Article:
Mechanics of Materials, 10th edition

  • Russell C. Hibbeler

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Mechanics of Materials clearly and thoroughly presents the theory and supports the application of essential mechanics of materials principles. Professor Hibbeler’s concise writing style, countless examples, and stunning four-color photorealistic art program — all shaped by the comments and suggestions of hundreds of reviewers — help readers visualize and master difficult concepts. The 10th Edition retains the hallmark features synonymous with the Hibbeler franchise, but has been enhanced with the most current information, a fresh new layout, added problem solving, and increased flexibility in the way topics are covered.

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Table of contents


1. Stress

Chapter Objectives   

1.1          Introduction

1.2          Equilibrium of a Deformable Body

1.3          Stress

1.4          Average Normal Stress in an Axially Loaded Bar   

1.5          Average Shear Stress   

1.6          Allowable Stress Design   

1.7          Limit State Design   


2. Strain

Chapter Objectives   

2.1          Deformation

2.2          Strain


3. Mechanical Properties of Materials

Chapter Objectives

3.1          The Tension and Compression Test

3.2          The Stress—Strain Diagram

3.3          Stress—Strain Behavior of Ductile and Brittle Materials    

3.4          Strain Energy

3.5          Poisson’s Ratio   

3.6          The Shear Stress—Strain Diagram    

*3.7        Failure of Materials Due to Creep and Fatigue   


4. Axial Load

Chapter Objectives   

4.1          Saint-Venant’s Principle    

4.2          Elastic Deformation of an Axially Loaded Member

4.3          Principle of Superposition   

4.4          Statically Indeterminate Axially Loaded Members

4.5          The Force Method of Analysis for Axially Loaded Members   

4.6          Thermal Stress   

4.7          Stress Concentrations    

*4.8         Inelastic Axial Deformation   

*4.9         Residual Stress   


5. Torsion

Chapter Objectives

5.1          Torsional Deformation of a Circular Shaft

5.2          The Torsion Formula    

5.3          Power Transmission   

5.4          Angle of Twist   

5.5          Statically Indeterminate Torque-Loaded Members

*5.6        Solid Noncircular Shafts   

*5.7        Thin-Walled Tubes Having Closed Cross Sections

5.8          Stress Concentration   

*5.9        Inelastic Torsion   

*5.10      Residual Stress    


6. Bending

Chapter Objectives   

6.1          Shear and Moment Diagrams   

6.2          Graphical Method for Constructing Shear and Moment Diagrams   

6.3          Bending Deformation of a Straight Member

6.4          The Flexure Formula

6.5          Unsymmetric Bending

*6.6        Composite Beams

*6.7        Reinforced Concrete Beams

*6.8        Curved Beams

6.9          Stress Concentrations

*6.10      Inelastic Bending


7. Transverse Shear

Chapter Objectives

7.1          Shear in Straight Members

7.2          The Shear Formula

7.3          Shear Flow in Built-Up Members

7.4          Shear Flow in Thin-Walled Members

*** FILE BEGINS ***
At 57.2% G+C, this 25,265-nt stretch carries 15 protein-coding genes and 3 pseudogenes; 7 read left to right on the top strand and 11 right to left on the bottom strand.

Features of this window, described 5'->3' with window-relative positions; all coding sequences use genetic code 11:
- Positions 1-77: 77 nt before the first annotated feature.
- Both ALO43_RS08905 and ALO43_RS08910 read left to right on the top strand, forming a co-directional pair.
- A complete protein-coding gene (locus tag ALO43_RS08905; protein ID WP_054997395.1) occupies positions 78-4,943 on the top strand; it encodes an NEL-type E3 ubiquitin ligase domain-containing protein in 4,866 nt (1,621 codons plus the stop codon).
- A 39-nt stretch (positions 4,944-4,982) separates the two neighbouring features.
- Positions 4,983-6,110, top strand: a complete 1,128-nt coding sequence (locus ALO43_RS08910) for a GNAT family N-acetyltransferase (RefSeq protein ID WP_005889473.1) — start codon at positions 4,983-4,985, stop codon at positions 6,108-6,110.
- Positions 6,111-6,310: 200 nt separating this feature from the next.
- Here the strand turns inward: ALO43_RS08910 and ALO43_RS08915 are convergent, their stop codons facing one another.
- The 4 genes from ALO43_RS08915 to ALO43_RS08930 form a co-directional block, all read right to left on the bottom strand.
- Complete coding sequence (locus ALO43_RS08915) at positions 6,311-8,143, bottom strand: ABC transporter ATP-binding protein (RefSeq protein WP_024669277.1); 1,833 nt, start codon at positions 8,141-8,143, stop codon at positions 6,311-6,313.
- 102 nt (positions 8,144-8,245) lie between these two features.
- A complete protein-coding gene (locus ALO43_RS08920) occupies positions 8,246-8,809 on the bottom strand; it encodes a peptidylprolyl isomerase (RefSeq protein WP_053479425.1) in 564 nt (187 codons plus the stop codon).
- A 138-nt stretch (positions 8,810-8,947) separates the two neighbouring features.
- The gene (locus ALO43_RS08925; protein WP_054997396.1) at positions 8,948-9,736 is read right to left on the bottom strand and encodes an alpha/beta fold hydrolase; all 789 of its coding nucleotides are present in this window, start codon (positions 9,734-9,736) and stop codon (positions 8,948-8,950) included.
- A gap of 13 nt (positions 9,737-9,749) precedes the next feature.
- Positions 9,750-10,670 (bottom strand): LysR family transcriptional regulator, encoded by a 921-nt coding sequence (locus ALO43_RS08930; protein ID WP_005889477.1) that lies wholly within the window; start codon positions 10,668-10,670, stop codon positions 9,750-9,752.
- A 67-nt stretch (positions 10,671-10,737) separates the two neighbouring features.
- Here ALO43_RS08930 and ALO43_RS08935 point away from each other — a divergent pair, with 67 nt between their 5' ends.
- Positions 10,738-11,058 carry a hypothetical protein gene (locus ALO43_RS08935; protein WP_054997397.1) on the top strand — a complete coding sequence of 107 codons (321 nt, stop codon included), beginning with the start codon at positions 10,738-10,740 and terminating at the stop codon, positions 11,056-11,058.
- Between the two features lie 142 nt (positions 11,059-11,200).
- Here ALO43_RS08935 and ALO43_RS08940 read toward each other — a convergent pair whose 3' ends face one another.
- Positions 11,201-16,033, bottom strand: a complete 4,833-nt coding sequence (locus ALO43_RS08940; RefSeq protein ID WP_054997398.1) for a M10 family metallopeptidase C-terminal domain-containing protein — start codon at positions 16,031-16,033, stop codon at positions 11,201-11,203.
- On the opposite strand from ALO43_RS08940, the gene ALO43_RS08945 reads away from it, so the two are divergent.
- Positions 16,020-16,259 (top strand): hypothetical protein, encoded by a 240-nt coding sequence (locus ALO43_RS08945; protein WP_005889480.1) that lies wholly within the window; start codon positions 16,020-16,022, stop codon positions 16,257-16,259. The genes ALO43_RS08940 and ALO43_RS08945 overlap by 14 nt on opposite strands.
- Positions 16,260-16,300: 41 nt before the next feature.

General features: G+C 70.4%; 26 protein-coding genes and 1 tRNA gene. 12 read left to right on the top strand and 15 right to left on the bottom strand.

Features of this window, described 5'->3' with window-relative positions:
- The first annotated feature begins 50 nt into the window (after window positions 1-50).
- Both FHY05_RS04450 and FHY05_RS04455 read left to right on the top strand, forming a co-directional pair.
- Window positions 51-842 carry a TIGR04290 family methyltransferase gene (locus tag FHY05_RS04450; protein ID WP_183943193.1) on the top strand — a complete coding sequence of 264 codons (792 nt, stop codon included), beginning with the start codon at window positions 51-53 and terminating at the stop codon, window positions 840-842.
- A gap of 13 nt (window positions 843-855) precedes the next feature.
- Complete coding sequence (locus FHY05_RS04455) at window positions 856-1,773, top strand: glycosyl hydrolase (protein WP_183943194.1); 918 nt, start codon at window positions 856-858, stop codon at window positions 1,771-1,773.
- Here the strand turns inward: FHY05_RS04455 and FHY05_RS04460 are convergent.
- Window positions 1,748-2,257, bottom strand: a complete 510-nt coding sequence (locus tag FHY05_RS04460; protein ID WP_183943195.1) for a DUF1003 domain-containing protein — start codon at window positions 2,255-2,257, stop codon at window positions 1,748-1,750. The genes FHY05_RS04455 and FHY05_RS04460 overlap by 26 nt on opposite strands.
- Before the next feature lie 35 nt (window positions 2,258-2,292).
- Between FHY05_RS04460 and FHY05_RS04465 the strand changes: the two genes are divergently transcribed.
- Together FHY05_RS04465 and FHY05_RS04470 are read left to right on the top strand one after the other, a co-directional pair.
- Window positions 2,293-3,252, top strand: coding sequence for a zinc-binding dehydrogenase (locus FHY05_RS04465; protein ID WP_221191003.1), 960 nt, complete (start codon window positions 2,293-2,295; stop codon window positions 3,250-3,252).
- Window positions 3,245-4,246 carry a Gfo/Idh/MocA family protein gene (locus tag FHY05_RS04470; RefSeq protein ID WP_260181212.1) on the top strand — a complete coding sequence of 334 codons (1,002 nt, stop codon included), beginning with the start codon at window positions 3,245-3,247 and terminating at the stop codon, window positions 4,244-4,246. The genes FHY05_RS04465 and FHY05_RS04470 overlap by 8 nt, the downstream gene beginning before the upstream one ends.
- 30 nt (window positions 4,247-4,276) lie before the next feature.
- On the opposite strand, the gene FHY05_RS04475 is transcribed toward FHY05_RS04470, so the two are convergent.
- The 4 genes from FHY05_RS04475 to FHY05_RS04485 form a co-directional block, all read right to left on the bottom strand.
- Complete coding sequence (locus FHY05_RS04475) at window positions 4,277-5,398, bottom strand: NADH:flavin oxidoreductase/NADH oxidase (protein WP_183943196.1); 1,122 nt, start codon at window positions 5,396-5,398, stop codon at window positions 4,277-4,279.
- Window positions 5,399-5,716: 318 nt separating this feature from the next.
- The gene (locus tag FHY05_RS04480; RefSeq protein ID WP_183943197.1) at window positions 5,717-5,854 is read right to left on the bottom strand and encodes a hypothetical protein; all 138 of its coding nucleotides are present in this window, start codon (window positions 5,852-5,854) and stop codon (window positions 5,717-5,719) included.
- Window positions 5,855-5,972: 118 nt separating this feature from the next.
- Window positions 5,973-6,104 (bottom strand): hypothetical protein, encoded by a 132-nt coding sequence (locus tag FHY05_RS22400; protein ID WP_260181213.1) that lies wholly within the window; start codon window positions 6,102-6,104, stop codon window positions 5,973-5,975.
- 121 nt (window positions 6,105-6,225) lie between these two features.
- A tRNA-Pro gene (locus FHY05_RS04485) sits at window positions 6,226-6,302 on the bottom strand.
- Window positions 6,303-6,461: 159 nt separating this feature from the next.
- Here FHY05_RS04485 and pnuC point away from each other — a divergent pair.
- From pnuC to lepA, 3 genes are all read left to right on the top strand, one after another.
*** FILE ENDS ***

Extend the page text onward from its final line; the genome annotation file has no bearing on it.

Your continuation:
*7.5        Shear Center for Open Thin-Walled Members


8. Combined Loadings

Chapter Objectives

8.1          Thin-Walled Pressure Vessels

8.2          State of Stress Caused by Combined Loadings


9. Stress Transformation

Chapter Objectives

9.1          Plane-Stress Transformation

9.2          General Equations of Plane-Stress Transformation

9.3          Principal Stresses and Maximum In-Plane Shear Stress

9.4          Mohr’s Circle–Plane Stress

9.5          Absolute Maximum Shear Stress


10. Strain Transformation

Chapter Objectives

10.1        Plane Strain

10.2        General Equations of Plane-Strain Transformation

*10.3      Mohr’s Circle–Plane Strain

*10.4      Absolute Maximum Shear Strain

10.5        Strain Rosettes

10.6        Material Property Relationships

*10.7      Theories of Failure


11. Design of Beams and Shafts

Chapter Objectives

11.1        Basis for Beam Design

11.2        Prismatic Beam Design

*11.3      Fully Stressed Beams

*11.4      Shaft Design


12. Deflection of Beams and Shafts

Chapter Objectives

12.1        The Elastic Curve

12.2        Slope and Displacement by Integration

*12.3      Discontinuity Functions

*12.4      Slope and Displacement by the Moment-Area Method

12.5        Method of Superposition

12.6        Statically Indeterminate Beams and Shafts

12.7        Statically Indeterminate Beams and Shafts–Method of Integration

*12.8      Statically Indeterminate Beams and Shafts–Moment-Area Method

12.9        Statically Indeterminate Beams and Shafts–Method of Superposition


13. Buckling of Columns

Chapter Objectives

13.1        Critical Load

13.2        Ideal Column with Pin Supports

13.3        Columns Having Various Types of Supports

*13.4      The Secant Formula

*13.5      Inelastic Buckling

*13.6      Design of Columns for Concentric Loading

*13.7      Design of Columns for Eccentric Loading


14. Energy Methods

Chapter Objectives

14.1        External Work and Strain Energy

14.2        Elastic Strain Energy for Various Types of Loading

14.3        Conservation of Energy

14.4        Impact Loading

*14.5      Principle of Virtual Work

*14.6      Method of Virtual Forces Applied to Trusses

*14.7      Method of Virtual Forces Applied to Beams

*14.8      Castigliano’s Theorem

*14.9      Castigliano’s Theorem Applied to Trusses

*14.10    Castigliano’s Theorem Applied to Beams



A             Geometric Properties of an Area

B             Geometric Properties of Structural Shapes

C             Slopes and Deflections of Beams


Solutions and Answers for Preliminary Problems

Fundamental Problems Partial Solutions and Answers

Selected Answers



Sections of the book that contain more advanced material are indicated by a star (*).


Published by Pearson (May 18th 2016) - Copyright © 2017